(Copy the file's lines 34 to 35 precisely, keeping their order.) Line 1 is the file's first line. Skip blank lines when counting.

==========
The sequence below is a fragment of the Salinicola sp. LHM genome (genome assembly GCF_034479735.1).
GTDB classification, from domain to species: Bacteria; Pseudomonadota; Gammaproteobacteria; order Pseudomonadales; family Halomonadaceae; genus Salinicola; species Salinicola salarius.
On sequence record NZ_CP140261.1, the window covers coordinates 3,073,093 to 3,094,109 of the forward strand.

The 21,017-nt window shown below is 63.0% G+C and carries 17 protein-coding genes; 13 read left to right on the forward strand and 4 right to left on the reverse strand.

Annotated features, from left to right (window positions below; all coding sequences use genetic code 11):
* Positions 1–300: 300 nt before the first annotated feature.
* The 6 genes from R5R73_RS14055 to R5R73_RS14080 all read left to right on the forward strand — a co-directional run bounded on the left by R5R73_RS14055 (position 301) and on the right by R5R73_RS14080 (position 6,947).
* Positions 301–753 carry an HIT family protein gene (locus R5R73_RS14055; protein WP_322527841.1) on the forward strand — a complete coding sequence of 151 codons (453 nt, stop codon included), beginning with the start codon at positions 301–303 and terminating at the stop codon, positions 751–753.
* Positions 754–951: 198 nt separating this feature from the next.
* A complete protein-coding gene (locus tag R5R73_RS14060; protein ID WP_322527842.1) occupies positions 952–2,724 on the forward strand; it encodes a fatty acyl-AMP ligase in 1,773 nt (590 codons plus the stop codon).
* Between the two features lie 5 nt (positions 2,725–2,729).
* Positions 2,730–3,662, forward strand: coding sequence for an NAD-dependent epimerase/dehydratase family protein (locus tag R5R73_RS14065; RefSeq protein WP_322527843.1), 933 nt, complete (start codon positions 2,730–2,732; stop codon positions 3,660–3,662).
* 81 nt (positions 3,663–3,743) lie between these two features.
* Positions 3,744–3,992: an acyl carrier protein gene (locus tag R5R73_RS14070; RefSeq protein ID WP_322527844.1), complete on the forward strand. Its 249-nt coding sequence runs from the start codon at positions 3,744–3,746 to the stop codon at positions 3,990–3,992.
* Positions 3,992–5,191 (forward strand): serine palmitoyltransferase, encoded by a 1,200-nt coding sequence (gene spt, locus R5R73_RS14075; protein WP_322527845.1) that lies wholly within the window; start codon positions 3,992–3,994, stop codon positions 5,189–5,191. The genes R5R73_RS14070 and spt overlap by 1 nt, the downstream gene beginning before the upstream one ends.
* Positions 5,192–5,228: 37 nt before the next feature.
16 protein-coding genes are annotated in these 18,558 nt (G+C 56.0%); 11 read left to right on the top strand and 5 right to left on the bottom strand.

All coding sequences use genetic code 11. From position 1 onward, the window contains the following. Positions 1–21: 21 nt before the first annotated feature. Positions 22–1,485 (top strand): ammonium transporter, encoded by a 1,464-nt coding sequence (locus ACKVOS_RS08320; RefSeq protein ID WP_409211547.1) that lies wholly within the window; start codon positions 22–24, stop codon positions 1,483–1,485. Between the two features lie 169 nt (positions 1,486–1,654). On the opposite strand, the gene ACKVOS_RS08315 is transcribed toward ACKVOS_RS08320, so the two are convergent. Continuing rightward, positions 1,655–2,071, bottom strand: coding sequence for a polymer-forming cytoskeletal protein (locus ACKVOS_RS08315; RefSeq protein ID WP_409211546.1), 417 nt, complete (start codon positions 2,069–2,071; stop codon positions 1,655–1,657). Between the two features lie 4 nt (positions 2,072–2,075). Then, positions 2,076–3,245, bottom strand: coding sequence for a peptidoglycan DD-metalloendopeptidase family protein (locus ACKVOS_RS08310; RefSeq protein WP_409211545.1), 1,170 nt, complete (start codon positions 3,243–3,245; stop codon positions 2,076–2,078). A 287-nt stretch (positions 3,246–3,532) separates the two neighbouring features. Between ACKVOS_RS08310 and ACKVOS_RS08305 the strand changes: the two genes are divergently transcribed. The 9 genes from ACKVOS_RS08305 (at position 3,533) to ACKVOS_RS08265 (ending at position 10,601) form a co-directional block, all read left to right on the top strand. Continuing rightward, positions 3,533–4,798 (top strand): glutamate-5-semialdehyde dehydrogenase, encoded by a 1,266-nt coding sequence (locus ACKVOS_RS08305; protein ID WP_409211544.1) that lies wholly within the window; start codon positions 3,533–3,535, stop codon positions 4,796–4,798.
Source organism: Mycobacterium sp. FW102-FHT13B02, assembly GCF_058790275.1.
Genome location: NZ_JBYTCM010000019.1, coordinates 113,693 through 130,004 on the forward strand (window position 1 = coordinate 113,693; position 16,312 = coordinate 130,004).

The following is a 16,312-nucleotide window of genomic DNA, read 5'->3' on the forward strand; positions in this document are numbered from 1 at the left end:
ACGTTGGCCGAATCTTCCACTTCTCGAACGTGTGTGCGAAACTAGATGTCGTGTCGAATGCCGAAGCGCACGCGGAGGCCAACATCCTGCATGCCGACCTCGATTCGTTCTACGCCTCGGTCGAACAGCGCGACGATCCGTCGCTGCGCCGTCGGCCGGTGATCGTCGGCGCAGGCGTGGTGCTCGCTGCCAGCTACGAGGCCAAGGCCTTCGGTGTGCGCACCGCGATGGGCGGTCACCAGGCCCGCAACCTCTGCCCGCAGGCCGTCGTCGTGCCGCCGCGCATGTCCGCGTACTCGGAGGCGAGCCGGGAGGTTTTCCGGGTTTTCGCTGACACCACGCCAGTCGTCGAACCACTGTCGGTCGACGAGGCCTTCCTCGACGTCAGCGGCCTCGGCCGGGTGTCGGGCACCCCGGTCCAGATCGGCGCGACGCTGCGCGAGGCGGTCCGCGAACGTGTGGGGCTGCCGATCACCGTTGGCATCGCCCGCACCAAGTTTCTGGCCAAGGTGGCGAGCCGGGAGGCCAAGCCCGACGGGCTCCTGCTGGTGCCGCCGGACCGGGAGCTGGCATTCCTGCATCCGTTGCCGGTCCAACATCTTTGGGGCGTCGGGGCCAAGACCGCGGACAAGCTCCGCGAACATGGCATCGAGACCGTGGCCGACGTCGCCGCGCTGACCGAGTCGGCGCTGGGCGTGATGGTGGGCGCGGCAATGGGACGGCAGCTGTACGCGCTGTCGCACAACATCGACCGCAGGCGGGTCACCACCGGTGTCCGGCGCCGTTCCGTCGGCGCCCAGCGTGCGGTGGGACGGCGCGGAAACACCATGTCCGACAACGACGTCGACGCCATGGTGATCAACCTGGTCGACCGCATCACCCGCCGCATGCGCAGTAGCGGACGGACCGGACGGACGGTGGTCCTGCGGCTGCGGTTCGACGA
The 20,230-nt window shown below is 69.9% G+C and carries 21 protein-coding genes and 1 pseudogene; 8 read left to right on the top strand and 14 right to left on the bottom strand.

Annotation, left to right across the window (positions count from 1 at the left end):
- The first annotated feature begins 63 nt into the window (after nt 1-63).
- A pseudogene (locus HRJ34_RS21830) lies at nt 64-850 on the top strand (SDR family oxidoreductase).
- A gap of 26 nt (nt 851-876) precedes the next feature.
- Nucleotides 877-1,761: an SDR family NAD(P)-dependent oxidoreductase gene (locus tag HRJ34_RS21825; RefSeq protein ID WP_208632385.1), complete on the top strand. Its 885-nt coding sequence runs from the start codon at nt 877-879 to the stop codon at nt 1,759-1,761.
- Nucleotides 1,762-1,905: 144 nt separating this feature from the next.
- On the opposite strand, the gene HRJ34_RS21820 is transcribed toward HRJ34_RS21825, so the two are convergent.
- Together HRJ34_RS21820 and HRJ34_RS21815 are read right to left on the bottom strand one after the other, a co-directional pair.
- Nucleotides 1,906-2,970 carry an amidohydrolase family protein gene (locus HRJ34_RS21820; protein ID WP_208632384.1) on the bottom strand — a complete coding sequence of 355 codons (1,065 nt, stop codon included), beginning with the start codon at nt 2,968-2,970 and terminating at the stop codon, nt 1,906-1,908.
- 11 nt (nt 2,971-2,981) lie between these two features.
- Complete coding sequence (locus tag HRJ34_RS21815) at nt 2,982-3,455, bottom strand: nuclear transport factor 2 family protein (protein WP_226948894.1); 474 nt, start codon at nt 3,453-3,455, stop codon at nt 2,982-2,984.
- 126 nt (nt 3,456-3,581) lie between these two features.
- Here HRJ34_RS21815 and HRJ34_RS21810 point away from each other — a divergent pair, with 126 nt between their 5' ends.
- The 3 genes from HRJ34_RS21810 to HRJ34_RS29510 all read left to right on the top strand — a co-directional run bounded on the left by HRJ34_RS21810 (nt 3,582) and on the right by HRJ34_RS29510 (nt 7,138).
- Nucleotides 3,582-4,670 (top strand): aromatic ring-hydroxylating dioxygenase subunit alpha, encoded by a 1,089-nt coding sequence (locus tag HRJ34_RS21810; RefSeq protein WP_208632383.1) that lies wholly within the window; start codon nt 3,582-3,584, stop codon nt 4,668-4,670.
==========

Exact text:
- Complete coding sequence (locus tag HRJ34_RS21815) at nt 2,982-3,455, bottom strand: nuclear transport factor 2 family protein (protein WP_226948894.1); 474 nt, start codon at nt 3,453-3,455, stop codon at nt 2,982-2,984.
- 126 nt (nt 3,456-3,581) lie between these two features.